I read that one side of a key canal in the valley has been collapsing because of the subsidence; the engineers are limited in making repairs because the land keeps sinking so fast.
    
MW:  They'll have to move a lot of agriculture out of California.

P: That's been happening. Some of it has been moved to Texas and other U.S. states, but look at what happened.  Now Texas has a big water problem. So, increasingly the food growing for Americans is being offshored. That is running the USA smack dab into the kind of situations it encounters with dependence on imported energy.  Right away, you're involved with the natives and their problems.  Pretty soon you're up to your neck in war.

MW:  Food isn't oil.  Imported produce has to be inspected for safety. There aren't enough inspectors as it is now.   
      
P:  I didn't think of that, but that too.  And speaking of cities in the desert, have you seen what's been happening in Las Vegas?  Those people don't know what they'll do if the drought continues.

MW:  What's the meta-message?

P:   Meta-message?  Globalized trade has always had benefits, and it's had big benefits in this era.  It's not a panacea, however, and it generates it's own problems.  Instead of facing the problems, policymakers chant that the solution is more globalized trade, more global rules and regulations.

Against this are King Bhumibol's simple observations about sufficiency. When he first talked about it, this was decades ago, a lot of people scratched their heads.  A U.S. Ambassador in Thailand wrote back to State about it at that time; said it was vague, that it didn't make much sense, or words to that effect. Today I think many people who know about the doctrine are seeing the sense.

Meanwhile, many people are asking how to save the globe.  Not to put words in Bhumibol's mouth, but he'd probably say to stop thinking globally and instead think and act locally.  Although he might also say not to go overboard in that direction, either.  Some of these anti-globalists want every country to go back to prehistory. That's not the way.  Balanced approach is what you want to shoot for. 
  
Yet it's just common sense that if everyone focuses more on doing just what's sufficient to save their own neighborhood, their own region, their own country, this will add up to better solutions for everyone, the world over. 

MW:  That would be a big reversal of the argument that to save the world you have to think and act globally.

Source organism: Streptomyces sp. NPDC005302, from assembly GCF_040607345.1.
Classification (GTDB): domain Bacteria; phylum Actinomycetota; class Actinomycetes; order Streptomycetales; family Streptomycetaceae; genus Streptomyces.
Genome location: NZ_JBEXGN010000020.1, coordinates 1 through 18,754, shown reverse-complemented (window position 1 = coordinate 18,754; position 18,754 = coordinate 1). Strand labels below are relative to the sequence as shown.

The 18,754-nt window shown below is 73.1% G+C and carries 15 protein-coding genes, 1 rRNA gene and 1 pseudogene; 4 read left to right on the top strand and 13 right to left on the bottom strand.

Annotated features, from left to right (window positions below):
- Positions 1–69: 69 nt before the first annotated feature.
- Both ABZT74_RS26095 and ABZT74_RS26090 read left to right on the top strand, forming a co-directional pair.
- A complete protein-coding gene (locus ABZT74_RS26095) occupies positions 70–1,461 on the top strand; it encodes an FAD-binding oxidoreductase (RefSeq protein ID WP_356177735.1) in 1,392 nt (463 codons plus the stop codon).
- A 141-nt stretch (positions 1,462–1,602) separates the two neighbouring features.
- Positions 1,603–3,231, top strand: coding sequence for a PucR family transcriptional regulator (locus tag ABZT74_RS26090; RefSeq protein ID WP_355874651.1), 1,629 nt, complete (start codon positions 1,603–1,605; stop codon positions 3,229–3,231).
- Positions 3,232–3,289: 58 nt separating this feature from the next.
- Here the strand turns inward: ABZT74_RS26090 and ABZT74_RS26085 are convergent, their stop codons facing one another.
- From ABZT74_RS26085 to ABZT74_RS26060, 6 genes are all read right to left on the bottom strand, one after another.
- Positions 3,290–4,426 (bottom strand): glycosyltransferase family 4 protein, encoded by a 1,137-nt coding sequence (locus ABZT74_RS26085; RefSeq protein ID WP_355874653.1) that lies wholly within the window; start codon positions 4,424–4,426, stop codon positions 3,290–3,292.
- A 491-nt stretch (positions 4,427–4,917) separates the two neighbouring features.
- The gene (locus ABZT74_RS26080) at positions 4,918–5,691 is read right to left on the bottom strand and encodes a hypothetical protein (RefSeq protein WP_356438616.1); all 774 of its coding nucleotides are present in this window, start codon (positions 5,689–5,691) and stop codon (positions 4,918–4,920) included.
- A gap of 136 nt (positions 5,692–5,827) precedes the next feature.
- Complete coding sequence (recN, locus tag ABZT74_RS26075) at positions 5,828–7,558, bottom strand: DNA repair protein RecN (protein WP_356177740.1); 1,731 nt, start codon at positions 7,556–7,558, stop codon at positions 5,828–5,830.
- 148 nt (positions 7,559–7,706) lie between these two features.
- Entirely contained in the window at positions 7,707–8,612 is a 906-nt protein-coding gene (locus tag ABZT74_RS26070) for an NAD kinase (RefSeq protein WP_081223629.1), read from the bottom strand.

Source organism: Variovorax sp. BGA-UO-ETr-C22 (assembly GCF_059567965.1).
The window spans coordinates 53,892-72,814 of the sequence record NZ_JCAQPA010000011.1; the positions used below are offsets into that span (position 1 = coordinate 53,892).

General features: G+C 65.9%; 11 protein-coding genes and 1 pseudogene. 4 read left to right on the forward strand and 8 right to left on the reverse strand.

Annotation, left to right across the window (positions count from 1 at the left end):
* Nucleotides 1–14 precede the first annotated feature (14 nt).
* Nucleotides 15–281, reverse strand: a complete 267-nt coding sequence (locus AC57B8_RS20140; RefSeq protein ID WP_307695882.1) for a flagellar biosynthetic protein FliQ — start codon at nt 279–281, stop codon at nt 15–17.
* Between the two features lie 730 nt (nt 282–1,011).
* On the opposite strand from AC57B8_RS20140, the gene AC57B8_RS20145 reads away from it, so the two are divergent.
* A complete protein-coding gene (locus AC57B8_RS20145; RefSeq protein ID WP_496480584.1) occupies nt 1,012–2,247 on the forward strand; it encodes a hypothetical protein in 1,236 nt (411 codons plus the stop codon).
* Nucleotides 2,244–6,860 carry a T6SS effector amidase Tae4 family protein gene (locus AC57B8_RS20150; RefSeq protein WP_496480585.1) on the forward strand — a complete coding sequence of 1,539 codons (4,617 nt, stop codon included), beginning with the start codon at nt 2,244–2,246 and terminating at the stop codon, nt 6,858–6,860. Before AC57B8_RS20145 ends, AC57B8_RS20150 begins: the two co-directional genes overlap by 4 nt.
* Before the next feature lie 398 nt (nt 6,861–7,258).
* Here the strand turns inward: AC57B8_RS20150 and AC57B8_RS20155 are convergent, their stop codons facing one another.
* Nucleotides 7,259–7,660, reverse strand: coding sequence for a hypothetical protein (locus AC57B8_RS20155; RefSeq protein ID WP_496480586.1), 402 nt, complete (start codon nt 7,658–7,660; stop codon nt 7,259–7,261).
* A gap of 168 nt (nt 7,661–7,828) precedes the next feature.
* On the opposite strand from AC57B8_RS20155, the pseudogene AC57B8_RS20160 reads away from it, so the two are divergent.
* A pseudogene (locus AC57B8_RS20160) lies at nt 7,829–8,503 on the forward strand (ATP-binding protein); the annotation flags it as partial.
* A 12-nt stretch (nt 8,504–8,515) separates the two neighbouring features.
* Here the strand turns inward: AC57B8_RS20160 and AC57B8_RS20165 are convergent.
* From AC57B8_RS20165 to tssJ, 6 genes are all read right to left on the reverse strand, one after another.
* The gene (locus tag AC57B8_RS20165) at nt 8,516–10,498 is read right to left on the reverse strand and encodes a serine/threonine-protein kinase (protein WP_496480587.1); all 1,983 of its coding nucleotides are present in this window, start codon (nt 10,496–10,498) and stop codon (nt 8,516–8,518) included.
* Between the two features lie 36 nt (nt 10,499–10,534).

P:  What do you do when you realize you're arguing with the wall?  A crumbling wall, for that matter?

MW:  You think the new era is here?

P:  Yes, it's just not on television yet.

MW:  Between now and the time it gets on the nightly news there's going to be a lot mess.  Governments are very resistant to change. 

P:  The land grabs, the endless small wars, the insistence on a draconian global regulatory regime -- all that mess and more is on the way. It's always a big mess at the end of the era.  But I've left off squabbling with a wall.

I see the challenge as learning about action paths being developed in the new era. These paths are being worked out all over the world as well as here. Yet while many people can see the old era is ending, but not all of them can see how to build paths in the new era. Yet it's like anything else. Once we learn an action path, a path we can reasonably implement, we stop wasting our breath with arguments that go nowhere and start doing this differently.

MW:  Are you going to be talking about these new paths on your blog?

P:  Uh, there must be many websites doing that; it's just that I haven't made the time to go looking for them. I plan to do that later in the year. 

But the Wealth Account I proposed is one idea for an action path, although no one has implemented it yet, to my knowledge.  You need to get the thinking behind it to appreciate the idea.  Also my reference in the "Devil and Departmentalization" series to Paul Glover's recommendations. A number of those paths have been implemented.  And years ago on the blog I talked about localism, which is itself a path for the new era.
 
I have some old essays to finish up, and right now I want to talk more about the water crisis.  After that, I think I'll transit to writing about the way things are shaking out in the new era.
 
MW:  Then if I asked what you thought about [Obama] sending advisors to Iraq?
   
P:  Did you read my essay about the new kind of silvopasturing?  Stack the forage instead of spreading it out, and pack the stacks with a weed-like plant that's protein rich.  The farmers using this approach get double the milk output from the cows on half the land, against the old way. Brilliant. Can you imagine how much water that approach could save California dairy farms?

The high protein forage also makes less cow poop because the cows don't have to eat so much to be well fed.  So that's less methane or whatever gas going into the air, for those worried about cow poop contributing to global warming.  And the cows love the stacking idea. They get it right away:  eat down, not across. Now what were you asking me about? 
    
MW:  The new era must really be here, if I can't get a rise out of you about Iraq.

P:  Michael, a vast nation, a military hyperpower, that can't even feed itself from within its own borders is in serious trouble. So in my view stacked silvopasturing is a defense issue.

I'm not asking anymore for Washington to change. I've taken the view that the Congress and White House are working from a playbook they can't change.  I think it's the same with the political parties.  I'm now looking at a different playbook.  We're all Americans, so we'll all meet on the road again someday. But for me there's no going back, not since I've glimpsed the new era.  You asked where I'm headed. I guess it's there. 
   
MW:  More sufficiency and less bull shit.

P:  [laughing]  Yeah, something like that.